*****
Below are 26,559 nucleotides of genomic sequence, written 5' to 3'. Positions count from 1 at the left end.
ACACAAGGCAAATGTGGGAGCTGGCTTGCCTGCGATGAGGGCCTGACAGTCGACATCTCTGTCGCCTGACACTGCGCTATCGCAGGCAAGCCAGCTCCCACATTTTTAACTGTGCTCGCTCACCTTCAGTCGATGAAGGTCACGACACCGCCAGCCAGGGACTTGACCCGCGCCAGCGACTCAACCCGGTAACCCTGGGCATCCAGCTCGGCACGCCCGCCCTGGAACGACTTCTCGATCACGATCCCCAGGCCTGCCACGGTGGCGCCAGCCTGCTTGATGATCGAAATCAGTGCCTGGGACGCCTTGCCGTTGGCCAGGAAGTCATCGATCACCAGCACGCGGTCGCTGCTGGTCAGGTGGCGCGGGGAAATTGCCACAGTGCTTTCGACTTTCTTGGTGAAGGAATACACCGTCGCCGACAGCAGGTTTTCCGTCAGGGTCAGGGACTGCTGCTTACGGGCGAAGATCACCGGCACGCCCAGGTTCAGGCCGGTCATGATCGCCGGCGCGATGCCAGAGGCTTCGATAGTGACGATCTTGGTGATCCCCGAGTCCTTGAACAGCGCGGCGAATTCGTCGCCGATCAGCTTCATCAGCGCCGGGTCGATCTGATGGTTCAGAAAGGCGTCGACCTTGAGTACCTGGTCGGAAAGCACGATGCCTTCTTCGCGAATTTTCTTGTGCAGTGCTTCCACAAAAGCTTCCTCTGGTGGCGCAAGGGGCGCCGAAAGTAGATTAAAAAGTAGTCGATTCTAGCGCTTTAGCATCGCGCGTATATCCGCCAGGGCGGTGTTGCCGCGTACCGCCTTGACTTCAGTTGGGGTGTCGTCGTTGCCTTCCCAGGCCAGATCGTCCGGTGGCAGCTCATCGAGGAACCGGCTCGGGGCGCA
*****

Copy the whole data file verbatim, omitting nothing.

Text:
Below are 26,559 nucleotides of genomic sequence, written 5' to 3'. Positions count from 1 at the left end.
ACACAAGGCAAATGTGGGAGCTGGCTTGCCTGCGATGAGGGCCTGACAGTCGACATCTCTGTCGCCTGACACTGCGCTATCGCAGGCAAGCCAGCTCCCACATTTTTAACTGTGCTCGCTCACCTTCAGTCGATGAAGGTCACGACACCGCCAGCCAGGGACTTGACCCGCGCCAGCGACTCAACCCGGTAACCCTGGGCATCCAGCTCGGCACGCCCGCCCTGGAACGACTTCTCGATCACGATCCCCAGGCCTGCCACGGTGGCGCCAGCCTGCTTGATGATCGAAATCAGTGCCTGGGACGCCTTGCCGTTGGCCAGGAAGTCATCGATCACCAGCACGCGGTCGCTGCTGGTCAGGTGGCGCGGGGAAATTGCCACAGTGCTTTCGACTTTCTTGGTGAAGGAATACACCGTCGCCGACAGCAGGTTTTCCGTCAGGGTCAGGGACTGCTGCTTACGGGCGAAGATCACCGGCACGCCCAGGTTCAGGCCGGTCATGATCGCCGGCGCGATGCCAGAGGCTTCGATAGTGACGATCTTGGTGATCCCCGAGTCCTTGAACAGCGCGGCGAATTCGTCGCCGATCAGCTTCATCAGCGCCGGGTCGATCTGATGGTTCAGAAAGGCGTCGACCTTGAGTACCTGGTCGGAAAGCACGATGCCTTCTTCGCGAATTTTCTTGTGCAGTGCTTCCACAAAAGCTTCCTCTGGTGGCGCAAGGGGCGCCGAAAGTAGATTAAAAAGTAGTCGATTCTAGCGCTTTAGCATCGCGCGTATATCCGCCAGGGCGGTGTTGCCGCGTACCGCCTTGACTTCAGTTGGGGTGTCGTCGTTGCCTTCCCAGGCCAGATCGTCCGGTGGCAGCTCATCGAGGAACCGGCTCGGGGCGCA